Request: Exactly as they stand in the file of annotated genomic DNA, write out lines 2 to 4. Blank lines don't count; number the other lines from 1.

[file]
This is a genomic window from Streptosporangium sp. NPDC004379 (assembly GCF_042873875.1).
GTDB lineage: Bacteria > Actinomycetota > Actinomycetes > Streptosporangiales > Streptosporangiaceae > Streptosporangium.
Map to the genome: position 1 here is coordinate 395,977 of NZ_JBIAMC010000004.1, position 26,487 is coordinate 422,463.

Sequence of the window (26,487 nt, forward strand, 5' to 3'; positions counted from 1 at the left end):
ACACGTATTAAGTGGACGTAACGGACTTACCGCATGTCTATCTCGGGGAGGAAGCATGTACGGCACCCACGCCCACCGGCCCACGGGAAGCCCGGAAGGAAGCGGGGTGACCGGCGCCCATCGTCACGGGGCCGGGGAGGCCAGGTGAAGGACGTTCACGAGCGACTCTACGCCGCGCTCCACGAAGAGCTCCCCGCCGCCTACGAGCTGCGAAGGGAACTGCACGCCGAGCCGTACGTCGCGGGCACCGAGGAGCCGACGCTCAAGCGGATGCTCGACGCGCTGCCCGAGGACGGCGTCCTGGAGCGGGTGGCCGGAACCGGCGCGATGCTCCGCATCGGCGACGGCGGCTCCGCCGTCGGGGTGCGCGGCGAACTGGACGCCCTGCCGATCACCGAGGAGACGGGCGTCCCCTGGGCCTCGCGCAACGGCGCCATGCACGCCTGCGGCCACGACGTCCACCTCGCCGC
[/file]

GTDB lineage: Bacteria > Actinomycetota > Actinomycetes > Streptosporangiales > Streptosporangiaceae > Streptosporangium.
Map to the genome: position 1 here is coordinate 395,977 of NZ_JBIAMC010000004.1, position 26,487 is coordinate 422,463.

Sequence of the window (26,487 nt, forward strand, 5' to 3'; positions counted from 1 at the left end):